LSE research is being used to improve understanding of and responses to forecasts of extreme heat in Pakistan
“It can obviously be much more effective to act to protect lives before a humanitarian crisis strikes rather than wait to clean up the aftermath,” explains Dr Erica Thompson from LSE’s Centre for the Analysis of Time Series. “But NGOs are cautious about mobilising resources, and to potentially be seen ‘wasting’ money, unless they can confidently use forecasts of potential disasters, such as heat waves.”
And extreme heat can be deadly. In June 2015, around 2000 people died from dehydration and heatstroke in the south eastern province of Sindh in Pakistan and its capital city Karachi when a heatwave struck.
Yet in 2017, despite it being a record-breaking year with temperatures climbing as high as 51°C in some areas of Pakistan, a heatwave alert was raised too late to release additional international humanitarian funding because NGOs were uncertain about how to use the weather forecasts.
With enough advance warning, NGOs and the government can warn the public about the effects of extreme heat and remind them what to do. Basic information like reminding people to stay in the shade, drink enough water and what the symptoms of heatstroke look like, can be lifesaving. Getting this information to more isolated, rural areas can be particularly important.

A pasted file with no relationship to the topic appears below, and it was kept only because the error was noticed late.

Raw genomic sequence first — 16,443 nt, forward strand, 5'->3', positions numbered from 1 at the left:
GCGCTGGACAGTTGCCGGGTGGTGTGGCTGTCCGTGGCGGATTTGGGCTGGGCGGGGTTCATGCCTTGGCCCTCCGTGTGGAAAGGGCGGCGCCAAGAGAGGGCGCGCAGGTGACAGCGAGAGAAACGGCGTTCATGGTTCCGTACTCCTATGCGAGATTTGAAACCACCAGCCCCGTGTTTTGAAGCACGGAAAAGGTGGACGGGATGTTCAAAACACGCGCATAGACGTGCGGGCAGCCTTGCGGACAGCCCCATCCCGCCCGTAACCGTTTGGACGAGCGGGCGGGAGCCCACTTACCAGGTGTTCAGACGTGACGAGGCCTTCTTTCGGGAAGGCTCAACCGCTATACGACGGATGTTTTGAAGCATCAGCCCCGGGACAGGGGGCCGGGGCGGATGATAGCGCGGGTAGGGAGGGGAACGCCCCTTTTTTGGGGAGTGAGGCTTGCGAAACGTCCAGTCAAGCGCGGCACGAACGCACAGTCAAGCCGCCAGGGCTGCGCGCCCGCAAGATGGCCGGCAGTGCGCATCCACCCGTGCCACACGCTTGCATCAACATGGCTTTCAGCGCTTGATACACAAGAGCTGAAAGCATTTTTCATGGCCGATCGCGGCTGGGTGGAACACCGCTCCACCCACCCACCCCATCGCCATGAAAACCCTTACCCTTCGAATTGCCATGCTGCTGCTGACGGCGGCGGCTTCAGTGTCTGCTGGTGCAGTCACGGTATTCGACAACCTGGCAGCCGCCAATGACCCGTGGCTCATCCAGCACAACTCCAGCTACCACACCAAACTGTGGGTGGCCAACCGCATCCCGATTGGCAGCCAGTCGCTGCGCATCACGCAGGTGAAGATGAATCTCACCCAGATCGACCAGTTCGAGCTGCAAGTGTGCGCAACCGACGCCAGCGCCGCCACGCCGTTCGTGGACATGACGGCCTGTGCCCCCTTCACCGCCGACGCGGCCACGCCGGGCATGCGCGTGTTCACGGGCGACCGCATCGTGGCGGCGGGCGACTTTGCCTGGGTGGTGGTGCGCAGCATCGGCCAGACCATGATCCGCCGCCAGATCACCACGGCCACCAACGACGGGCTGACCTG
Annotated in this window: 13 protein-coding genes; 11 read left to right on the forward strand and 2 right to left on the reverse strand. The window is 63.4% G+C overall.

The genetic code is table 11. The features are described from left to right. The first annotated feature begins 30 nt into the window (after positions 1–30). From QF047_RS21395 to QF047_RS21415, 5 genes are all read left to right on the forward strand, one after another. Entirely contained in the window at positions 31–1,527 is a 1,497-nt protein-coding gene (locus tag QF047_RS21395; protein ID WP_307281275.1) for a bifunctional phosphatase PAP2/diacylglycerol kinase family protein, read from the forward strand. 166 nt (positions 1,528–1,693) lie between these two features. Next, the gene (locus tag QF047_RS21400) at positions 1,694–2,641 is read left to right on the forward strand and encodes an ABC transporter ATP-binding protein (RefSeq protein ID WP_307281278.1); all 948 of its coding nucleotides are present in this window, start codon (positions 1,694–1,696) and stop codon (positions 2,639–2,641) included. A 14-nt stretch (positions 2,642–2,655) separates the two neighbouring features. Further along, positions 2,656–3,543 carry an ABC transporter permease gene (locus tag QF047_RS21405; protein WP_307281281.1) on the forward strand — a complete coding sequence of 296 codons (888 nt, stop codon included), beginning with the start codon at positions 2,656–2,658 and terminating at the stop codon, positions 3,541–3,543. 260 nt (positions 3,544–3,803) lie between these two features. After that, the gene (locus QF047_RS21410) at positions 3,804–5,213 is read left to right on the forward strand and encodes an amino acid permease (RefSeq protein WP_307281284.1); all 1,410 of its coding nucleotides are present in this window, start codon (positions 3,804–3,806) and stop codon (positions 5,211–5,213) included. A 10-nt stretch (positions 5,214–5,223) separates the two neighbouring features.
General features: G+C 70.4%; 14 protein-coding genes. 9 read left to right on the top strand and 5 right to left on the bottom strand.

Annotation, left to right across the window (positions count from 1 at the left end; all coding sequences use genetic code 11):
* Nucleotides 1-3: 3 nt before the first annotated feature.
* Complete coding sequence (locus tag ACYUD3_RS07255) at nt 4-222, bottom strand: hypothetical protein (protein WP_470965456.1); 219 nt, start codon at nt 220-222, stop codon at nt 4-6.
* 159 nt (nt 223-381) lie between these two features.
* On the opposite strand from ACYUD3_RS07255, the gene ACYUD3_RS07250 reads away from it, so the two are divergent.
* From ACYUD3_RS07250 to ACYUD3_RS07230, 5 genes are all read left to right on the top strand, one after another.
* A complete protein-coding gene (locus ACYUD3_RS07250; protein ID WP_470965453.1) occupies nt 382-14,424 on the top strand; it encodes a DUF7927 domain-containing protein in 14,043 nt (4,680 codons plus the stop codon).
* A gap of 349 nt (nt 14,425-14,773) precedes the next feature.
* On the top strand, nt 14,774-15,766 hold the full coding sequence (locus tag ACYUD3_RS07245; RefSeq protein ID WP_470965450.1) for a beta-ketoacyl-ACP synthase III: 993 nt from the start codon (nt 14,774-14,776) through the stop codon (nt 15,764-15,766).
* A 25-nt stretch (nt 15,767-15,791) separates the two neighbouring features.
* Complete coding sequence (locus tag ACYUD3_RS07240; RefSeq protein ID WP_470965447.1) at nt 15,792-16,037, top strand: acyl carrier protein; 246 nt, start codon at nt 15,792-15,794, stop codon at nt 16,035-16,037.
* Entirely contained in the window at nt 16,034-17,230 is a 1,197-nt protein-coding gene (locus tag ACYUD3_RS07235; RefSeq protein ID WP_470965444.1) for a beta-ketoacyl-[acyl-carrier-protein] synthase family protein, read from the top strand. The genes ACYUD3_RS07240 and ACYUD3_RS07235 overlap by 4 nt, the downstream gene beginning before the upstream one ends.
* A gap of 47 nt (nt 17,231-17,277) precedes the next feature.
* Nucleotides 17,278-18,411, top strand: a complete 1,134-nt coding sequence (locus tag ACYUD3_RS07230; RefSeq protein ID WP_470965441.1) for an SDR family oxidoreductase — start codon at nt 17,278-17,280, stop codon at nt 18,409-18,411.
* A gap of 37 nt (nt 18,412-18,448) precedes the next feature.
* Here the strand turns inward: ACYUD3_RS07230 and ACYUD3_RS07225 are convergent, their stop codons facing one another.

Erica Thompson, whose own expertise includes how to evaluate climate information to help decision-making, has been working on a project to help improve decision-makers understand forecasts in Pakistan.
Her work is funded by NERC (the Natural Environment Research Council), and is in partnership with the Start Network – a group of humanitarian NGOs which includes Oxfam, Islamic Relief and Tearfund.
She worked with representatives of the Network’s NGOS in Pakistan to collaboratively produce a briefing on heatwave risk and predictability. This was produced in April 2018 in advance of the heatwave season.
“It’s only seven to ten days before an extreme heat event that we have enough information to raise an anticipatory warning and start meaningful preparations. Five days ahead we know we can confidently confirm the forecast and take actions to reduce the potential humanitarian impact,” says Thompson.
“The briefing also highlights that that it’s not only high temperatures which are dangerous. High temperatures which continue overnight and for several days, and high humidity levels are also reduce people’s ability to cope with heat.”
The briefing means that for the first time, Start members in Pakistan have a shared understanding of where they should look for quality heatwave forecasts, how far in advance they can start accurately predicting a heatwave and how to use the data that’s available.
This meant that when temperatures began to spike in Sindh province in May 2018, the Start Network was able to respond early.
Before temperatures reached deadly levels, £70,000 was released from the Start Fund to support anticipatory humanitarian action.
The fund is owned and managed by the Start Network to provide rapid financing to act in anticipation of impending humanitarian crises and filling a critical gap in financing.
The NGOs Muslim Aid, ACF, ACTED and Trocaire are currently implementing activities in partnership in Sindh province which complement the existing heatwave plans developed by local and national government authorities. This includes support to increase awareness of heatwave risks and mitigation among the district level authorities.
“Our work has resulted in a big step-up for the capability of these NGOs and the Start Fund. The strong technical basis of the briefing gave the alerting agencies more confidence to act in advance of the temperatures peaking this year,” says Thompson.